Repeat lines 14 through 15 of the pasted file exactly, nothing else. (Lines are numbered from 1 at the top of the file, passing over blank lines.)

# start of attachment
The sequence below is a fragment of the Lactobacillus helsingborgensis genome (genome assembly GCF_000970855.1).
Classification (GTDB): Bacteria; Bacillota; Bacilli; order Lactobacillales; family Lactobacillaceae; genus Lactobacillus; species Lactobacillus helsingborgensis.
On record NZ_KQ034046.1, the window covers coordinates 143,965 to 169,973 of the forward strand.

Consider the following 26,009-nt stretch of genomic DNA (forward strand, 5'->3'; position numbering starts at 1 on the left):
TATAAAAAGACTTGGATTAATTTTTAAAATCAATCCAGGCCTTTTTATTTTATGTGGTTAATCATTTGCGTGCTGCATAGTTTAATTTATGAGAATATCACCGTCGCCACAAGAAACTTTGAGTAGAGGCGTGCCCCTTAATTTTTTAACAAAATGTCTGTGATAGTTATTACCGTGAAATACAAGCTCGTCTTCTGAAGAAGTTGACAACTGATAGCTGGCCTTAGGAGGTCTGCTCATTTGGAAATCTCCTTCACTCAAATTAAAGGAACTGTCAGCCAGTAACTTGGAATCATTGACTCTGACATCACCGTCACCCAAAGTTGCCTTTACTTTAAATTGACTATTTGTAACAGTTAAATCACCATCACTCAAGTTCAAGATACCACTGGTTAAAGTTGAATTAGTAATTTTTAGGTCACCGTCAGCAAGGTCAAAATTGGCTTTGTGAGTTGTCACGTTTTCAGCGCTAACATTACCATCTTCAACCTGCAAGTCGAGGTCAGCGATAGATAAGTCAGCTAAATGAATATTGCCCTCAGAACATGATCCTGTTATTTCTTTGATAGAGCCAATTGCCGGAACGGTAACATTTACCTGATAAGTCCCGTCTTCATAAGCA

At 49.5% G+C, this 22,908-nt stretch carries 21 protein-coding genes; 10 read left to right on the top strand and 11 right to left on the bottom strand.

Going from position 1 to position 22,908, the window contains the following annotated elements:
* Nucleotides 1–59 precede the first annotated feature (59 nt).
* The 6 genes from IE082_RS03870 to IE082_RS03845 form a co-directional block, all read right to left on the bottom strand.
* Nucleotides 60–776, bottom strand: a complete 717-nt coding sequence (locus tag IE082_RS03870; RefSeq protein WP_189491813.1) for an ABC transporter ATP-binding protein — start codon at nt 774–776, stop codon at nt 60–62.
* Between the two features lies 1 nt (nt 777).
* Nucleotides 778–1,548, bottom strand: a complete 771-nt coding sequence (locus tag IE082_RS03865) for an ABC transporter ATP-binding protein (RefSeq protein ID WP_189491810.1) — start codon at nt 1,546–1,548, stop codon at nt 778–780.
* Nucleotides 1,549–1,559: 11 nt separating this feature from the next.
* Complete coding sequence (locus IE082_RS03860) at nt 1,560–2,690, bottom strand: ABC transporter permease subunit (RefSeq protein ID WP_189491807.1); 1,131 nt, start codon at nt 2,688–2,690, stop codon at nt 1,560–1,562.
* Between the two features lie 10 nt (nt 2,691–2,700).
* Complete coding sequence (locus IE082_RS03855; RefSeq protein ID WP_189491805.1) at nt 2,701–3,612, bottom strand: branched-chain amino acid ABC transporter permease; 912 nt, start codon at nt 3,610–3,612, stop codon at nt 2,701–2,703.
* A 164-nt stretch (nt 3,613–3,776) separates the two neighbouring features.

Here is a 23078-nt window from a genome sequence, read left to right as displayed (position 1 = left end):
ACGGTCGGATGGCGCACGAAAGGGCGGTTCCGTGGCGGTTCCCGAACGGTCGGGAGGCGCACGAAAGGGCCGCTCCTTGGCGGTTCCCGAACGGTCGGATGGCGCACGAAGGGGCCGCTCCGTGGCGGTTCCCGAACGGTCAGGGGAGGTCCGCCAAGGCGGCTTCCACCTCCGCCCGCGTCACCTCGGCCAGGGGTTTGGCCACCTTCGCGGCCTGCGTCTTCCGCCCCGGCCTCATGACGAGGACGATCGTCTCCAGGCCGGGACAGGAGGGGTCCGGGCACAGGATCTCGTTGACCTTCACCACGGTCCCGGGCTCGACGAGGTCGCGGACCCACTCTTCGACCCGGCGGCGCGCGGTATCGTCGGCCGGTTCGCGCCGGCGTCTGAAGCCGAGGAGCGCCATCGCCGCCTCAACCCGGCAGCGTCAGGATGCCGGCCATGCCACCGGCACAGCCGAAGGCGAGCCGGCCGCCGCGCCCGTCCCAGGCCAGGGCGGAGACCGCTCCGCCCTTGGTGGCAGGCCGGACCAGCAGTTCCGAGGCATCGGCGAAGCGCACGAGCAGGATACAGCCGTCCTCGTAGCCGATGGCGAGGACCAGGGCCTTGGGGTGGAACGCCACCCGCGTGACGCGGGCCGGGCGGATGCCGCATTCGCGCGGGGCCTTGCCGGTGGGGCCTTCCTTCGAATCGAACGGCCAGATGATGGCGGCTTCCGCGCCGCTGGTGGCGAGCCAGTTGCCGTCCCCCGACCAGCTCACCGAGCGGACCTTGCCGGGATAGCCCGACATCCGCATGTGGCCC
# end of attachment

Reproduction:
* Complete coding sequence (locus IE082_RS03860) at nt 1,560–2,690, bottom strand: ABC transporter permease subunit (RefSeq protein ID WP_189491807.1); 1,131 nt, start codon at nt 2,688–2,690, stop codon at nt 1,560–1,562.
* Between the two features lie 10 nt (nt 2,691–2,700).